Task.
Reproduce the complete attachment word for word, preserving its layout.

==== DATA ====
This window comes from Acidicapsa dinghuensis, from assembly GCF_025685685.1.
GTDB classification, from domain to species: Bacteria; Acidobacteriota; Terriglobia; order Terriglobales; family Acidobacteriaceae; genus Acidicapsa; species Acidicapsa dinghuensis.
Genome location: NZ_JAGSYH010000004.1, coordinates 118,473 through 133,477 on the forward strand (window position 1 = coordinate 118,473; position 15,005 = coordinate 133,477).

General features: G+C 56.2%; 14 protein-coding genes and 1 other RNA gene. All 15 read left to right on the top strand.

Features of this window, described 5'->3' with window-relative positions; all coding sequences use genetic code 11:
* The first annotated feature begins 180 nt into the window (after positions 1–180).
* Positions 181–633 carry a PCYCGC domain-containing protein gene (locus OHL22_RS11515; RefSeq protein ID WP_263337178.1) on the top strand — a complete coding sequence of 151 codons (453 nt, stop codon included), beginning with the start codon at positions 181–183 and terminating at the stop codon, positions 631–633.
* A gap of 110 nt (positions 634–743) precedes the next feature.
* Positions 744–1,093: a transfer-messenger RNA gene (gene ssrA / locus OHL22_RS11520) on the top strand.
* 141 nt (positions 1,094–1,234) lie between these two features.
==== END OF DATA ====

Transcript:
This window comes from Acidicapsa dinghuensis, from assembly GCF_025685685.1.
GTDB classification, from domain to species: Bacteria; Acidobacteriota; Terriglobia; order Terriglobales; family Acidobacteriaceae; genus Acidicapsa; species Acidicapsa dinghuensis.
Genome location: NZ_JAGSYH010000004.1, coordinates 118,473 through 133,477 on the forward strand (window position 1 = coordinate 118,473; position 15,005 = coordinate 133,477).

General features: G+C 56.2%; 14 protein-coding genes and 1 other RNA gene. All 15 read left to right on the top strand.

Features of this window, described 5'->3' with window-relative positions; all coding sequences use genetic code 11:
* The first annotated feature begins 180 nt into the window (after positions 1–180).
* Positions 181–633 carry a PCYCGC domain-containing protein gene (locus OHL22_RS11515; RefSeq protein ID WP_263337178.1) on the top strand — a complete coding sequence of 151 codons (453 nt, stop codon included), beginning with the start codon at positions 181–183 and terminating at the stop codon, positions 631–633.
* A gap of 110 nt (positions 634–743) precedes the next feature.
* Positions 744–1,093: a transfer-messenger RNA gene (gene ssrA / locus OHL22_RS11520) on the top strand.
* 141 nt (positions 1,094–1,234) lie between these two features.